4. the dosage, formulation, labelling, packaging and presentation of a substance
    • The dosage of the slow release formulation is 2 mg once daily 1-2 hours before bedtime and after food. This dosage may be continued for up to thirteen weeks.
  5. the potential for abuse of a substance
    • The potential for abuse of this medication is limited. It is not a drug of addiction and it has no euphoric effect.
    • It cannot be converted into another more active substance for illicit use.

Reasons for interim decision

I have made an interim decision to down-schedule melatonin in modified release formulations to Schedule 3 of the Poison Standard with restrictions on age and pack size. The reasons for my decision are set out below.

Melatonin is currently approved for monotherapy for the short-term treatment of primary insomnia characterised by poor quality of sleep in patients who are aged 55 or over. In my opinion, the risk profile of melatonin is well defined and the adverse effects, interactions and contraindications are known, identifiable and manageable by a pharmacist. I have not identified any compelling evidence, which establishes that melatonin can be safety supplied to consumers, by a pharmacist, outside the current approved indications.

I am satisfied that melatonin, when supplied in accordance with the current approved indications, meets the Scheduling Factors for Schedule 3. Insomnia does not require medical diagnosis or only requires initial medical diagnosis, and the consumer does not require close medical management. I find that consumer consultation with a pharmacist is necessary to reinforce and/or expand on aspects of the safe use and appropriate supply in line with the approved indications. The use of melatonin is not expected to produce dependency at either the established therapeutic dose or at supra-therapeutic doses. There may be potential for harm if melatonin is used inappropriately, however, I am satisfied that it is substantially safe with pharmacist intervention. Where risk of misuse, abuse or illicit use is identified, again, I am satisfied that the risk can be minimised through pharmacist-consumer consultation.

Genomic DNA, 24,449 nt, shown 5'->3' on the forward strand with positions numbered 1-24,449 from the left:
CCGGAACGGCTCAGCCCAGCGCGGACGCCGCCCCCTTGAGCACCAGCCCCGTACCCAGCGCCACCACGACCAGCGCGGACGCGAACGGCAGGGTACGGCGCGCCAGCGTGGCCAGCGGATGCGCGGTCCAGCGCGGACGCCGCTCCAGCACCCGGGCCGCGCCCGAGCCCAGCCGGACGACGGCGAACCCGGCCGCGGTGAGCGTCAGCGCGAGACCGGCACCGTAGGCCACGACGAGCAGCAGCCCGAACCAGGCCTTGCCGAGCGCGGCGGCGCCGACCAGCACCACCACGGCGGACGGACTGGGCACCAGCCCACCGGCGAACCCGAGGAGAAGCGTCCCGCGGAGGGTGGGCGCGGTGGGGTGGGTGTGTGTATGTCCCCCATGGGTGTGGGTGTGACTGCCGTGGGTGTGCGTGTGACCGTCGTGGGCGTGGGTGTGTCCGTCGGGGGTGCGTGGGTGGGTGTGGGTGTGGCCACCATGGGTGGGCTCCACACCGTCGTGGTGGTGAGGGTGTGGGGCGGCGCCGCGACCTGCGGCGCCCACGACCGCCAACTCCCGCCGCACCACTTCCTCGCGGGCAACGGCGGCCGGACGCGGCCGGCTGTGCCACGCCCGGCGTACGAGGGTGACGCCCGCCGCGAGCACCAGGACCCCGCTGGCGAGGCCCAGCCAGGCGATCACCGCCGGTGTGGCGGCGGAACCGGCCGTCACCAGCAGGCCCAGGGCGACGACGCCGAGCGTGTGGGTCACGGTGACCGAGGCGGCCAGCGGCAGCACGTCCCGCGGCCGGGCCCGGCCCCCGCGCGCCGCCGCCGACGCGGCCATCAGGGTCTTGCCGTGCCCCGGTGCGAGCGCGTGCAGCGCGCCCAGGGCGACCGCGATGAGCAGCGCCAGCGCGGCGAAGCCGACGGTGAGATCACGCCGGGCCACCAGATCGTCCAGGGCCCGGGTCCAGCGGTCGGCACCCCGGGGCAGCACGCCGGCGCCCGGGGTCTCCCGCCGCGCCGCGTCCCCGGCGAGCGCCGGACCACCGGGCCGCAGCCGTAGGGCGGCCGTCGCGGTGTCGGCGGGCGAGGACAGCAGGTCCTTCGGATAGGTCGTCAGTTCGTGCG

I have made a decision not to include melatonin in Appendix M. I am satisfied that melatonin meets the Scheduling Factors under a Schedule 3 classification and that additional controls through inclusion in Appendix M are not necessary.

Having considered the matters set out in the Guidelines for advertisements for medicines containing Schedule 3 substances, I have deliberated on the potential sedating effects of melatonin and its suitability for inclusion in Appendix H. I am satisfied that daytime sedation effects are small and in comparison to other Schedule 3 sedatives, the potential for melatonin-induced sedation is milder and less common. It is my understanding that melatonin has a very short half-life of 20 to 50 minutes. The evidence demonstrates that the sedative effects of melatonin are not likely to impact on safety to drive or cognition more generally while under the effect of melatonin or the following day.

It is my view that melatonin has a better safety profile than the existing over the counter options for insomnia, especially in older people i.e. the 55 years and over age group, who are more sensitive to the anticholinergic side effects of sedating antihistamines. For many older patients, melatonin would represent a better option in preference to long-term use of benzodiazepines or the non-benzodiazepines used for insomnia. I have considered that there may be public health benefit in increasing awareness of the Schedule 3 availability of melatonin for use within the permitted indication. On the balance of evidence, I find that melatonin is appropriate for inclusion in Appendix H to allow it to be advertised for the approved indication.

I have not made a decision on the RASML statements, as they are not relevant to the matters, which I must consider under section 52E of the Therapeutic Goods Act 1989. Accordingly, I have not given any weight to the ACMS recommendation insofar as it relates to the RASML statements and they were not material to my decision.

I agree with the Committee's finding that the relevant provisions of section 52E of the Therapeutic Goods Act 1989 are (a) the risks and benefits of the use of a substance; (b) the purpose for which a substance is to be used and the and extent of use of a substance; (c) the toxicity of a substance; (d) the dosage, formulation, labelling, packaging and presentation of a substance; and (e) the potential for abuse of a substance.

Implementation date

I have decided the appropriate implementation date is 1 October 2020.

Book pagination